Mom's cell phone use affects kid's behavior?

LOS ANGELES When Casey Freeman was pregnant with 19-month-old McKenzie, she was on her cell phone about four times a day.

"While I was nursing, [I was] talking to family, [I was] talking to friends and he came out pretty healthy," said Freeman.

But what will happen when he's older?

Danish researchers followed families from pregnancy to when kids were 6 or 7 years old. They found mothers who were on their cell phone a lot during pregnancy and after ended up with kids behaving badly. Scientists even controlled for variables such as smoking, education and income levels.

Yet, many parents have a hard time believing cell phones cause bad behavior in kids.

Authors of the study did try to explain there might be a biological reason, that somehow radiation from cell phones may affect the brain of an unborn child.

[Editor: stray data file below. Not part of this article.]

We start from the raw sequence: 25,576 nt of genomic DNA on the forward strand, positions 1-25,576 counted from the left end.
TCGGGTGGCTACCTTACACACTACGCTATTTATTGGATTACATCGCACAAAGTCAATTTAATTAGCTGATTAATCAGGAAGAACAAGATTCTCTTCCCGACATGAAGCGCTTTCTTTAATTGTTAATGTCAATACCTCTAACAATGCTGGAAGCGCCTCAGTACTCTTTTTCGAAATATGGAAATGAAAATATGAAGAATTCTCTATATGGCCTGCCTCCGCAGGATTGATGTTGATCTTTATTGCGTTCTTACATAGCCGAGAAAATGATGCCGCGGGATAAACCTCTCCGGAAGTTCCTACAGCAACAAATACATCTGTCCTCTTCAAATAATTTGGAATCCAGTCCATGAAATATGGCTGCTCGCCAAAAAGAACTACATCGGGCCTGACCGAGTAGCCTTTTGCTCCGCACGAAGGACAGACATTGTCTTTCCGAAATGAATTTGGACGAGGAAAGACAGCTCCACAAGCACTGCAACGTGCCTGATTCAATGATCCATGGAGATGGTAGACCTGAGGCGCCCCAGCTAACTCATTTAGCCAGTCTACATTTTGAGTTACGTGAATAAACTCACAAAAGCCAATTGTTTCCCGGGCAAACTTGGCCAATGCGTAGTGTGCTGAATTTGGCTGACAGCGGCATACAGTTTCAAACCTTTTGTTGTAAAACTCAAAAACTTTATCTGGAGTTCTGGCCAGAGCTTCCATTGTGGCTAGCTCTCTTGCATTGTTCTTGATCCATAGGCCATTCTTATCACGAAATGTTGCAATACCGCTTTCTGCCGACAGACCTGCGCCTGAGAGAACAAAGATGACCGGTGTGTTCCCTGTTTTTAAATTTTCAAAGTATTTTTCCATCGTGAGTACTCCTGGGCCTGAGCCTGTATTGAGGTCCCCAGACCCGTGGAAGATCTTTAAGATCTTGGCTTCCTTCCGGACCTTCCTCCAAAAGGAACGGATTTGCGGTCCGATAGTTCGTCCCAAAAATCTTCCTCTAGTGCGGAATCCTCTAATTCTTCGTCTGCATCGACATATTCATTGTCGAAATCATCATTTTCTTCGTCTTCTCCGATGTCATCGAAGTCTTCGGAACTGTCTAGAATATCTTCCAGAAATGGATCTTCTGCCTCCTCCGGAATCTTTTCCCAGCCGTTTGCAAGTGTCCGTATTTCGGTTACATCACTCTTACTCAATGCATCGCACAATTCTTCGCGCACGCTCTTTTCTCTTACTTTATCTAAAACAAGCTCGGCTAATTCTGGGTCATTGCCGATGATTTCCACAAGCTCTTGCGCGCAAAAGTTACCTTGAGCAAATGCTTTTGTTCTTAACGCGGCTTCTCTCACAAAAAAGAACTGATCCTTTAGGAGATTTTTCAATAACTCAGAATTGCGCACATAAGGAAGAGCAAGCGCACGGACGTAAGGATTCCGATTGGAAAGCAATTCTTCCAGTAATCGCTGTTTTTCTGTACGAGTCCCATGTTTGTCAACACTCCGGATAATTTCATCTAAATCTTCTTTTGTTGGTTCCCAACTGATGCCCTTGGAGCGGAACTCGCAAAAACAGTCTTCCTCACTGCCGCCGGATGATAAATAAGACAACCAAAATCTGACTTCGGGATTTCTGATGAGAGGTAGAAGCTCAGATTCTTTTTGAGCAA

But behavior experts say the evidence is weak and that the cause of bad behavior is probably parental distraction.

"Cell phones are now a continuous part of our lives so that can really impact how much we can really pay attention to our kids," said Dr. Douglas Vanderbilt, a developmental-behavioral pediatrician at Childrens Hospital Los Angeles.

He says the study is more about a parental bad behavior.

"The most important factor for kids is their availability, the parents' availability for their child and their attention. So it's important to read books, play with them and really attend to them in a meaningful way," said Dr. Vanderbilt.

He says kids will try to get a parent's attention if they think an adult is constantly on the phone.

"Parents are the most important thing for their kids' lives and being available to them is the bottom line," said Dr. Vanderbilt.

Again, the study was not a cause and effect study, it was based on a correlation. Since cell phone use has grown tremendously, it's a topic researchers plan on studying more heavily.

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